That’s a difficult question, because obviously my artist friends are supportive, and many of the curators I know are really amazing people. But studying at the Städelschule made it very clear to me that it’s about success. The school is so small, so everyone knows who is exhibiting and who is not. I mean it’s an amazing institution, don’t get me wrong. But the students were mostly wankers. Lots of backstabbing and people who love your work in front of your face, gossiping about you behind your back. Unfortunately, this made me keep to myself a lot. I even made a piece about the pressure to succeed that is now in the MMK collection called “Look mom, I’m famous.” In it, I took interviews with famous artists in magazines like Frieze or Flash Art, and I tipp-exed out their answers, replacing them with my own—as if I were the artist being interviewed.
Identity and observation are two cornerstones of your work. Are you observing yourself or other people?
I think when you observe other people you are always observing yourself. You understand your filters and so better understand who you are.
Does art always need to be relevant? Is there a place for aesthetic indulgence, or do politics come into play in your motivation?
My work is always relevant and extremely socially critical. I grew up a queer, feminine, white boy in a small town in the Apartheid South Africa. It would be impossible for my work to not touch on relevant social themes. I do, however, have a sneaky passion that comes up every now and then where I just paint something beautiful. But I keep it to myself really. My best friend, Romano, always laughs when I start doing abstract paintings. He’s like “not again!” No. The last thing the world needs is another beautiful painting. Someone’s living room might need it, but not the world. I think that if I had to paint large abstract canvases they would probably be good. But it would be irresponsible to invest my time in something purely aesthetic. I have a lot more in me than that.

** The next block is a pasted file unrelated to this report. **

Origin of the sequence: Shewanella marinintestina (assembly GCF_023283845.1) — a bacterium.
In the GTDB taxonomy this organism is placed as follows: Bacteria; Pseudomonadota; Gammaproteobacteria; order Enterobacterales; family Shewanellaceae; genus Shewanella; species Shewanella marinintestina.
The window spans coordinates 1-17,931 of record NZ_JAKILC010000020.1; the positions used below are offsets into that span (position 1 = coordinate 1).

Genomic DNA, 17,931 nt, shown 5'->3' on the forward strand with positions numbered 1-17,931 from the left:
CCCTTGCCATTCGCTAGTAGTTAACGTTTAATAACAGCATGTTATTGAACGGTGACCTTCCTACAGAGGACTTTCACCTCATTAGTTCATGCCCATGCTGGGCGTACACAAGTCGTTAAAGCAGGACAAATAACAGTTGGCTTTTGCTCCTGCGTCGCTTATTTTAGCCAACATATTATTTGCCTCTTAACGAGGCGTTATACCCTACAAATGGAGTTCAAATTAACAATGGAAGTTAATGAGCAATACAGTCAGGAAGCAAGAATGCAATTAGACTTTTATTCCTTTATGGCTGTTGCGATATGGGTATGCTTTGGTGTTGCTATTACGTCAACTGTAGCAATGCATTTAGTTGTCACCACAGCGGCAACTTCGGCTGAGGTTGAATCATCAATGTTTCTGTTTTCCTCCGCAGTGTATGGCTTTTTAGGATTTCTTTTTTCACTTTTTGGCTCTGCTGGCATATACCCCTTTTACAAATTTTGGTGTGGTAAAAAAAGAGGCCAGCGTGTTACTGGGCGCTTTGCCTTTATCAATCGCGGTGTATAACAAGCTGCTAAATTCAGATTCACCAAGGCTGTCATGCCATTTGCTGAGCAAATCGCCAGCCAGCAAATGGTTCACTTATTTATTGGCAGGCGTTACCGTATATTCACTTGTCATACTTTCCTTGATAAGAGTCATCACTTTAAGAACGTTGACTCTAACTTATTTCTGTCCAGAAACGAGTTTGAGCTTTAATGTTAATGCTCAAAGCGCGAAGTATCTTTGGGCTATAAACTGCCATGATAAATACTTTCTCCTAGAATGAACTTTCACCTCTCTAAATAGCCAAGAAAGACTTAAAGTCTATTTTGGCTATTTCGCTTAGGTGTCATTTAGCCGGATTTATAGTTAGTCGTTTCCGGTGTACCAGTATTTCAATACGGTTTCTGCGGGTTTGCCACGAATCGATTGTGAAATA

What is next for you, an immediately upcoming project or chance to see your work?
Currently, I am working on a show that will open on the fourth of October, at the Gräflicher Park in Bad Driburg. I have a talking street lamp that pays you a compliment when you walk under it. It will be installed in the park, and will be in good company, with Michael Sailsdorfer and Jeppe Hein as neighbors. I will also be showing a series of collages, which I am very excited about. When Annabelle Countess von Oeynhausen-Sierstorpff—who is organising the show—first started speaking about installing the lamp, she mentioned that she had lots of old etchings that she didn’t know what to do with and whether I could use them somehow. Some of them are three hundred years old. It’s been an incredible experience to take them out of their old frames and work on them. I’ve completely pimped these old, heavy, biblical and daunting prints into a commentary on contemporary culture. I can’t wait to show them.
Where do you see yourself in ten years’ time, or what is a dream project you would love to work on?
Honestly, if I don’t have a solo show at the Tate Modern by then, I’ll be dropping acid and sipping Pina Coladas on a tropical beach somewhere. An artist really only has so much patience!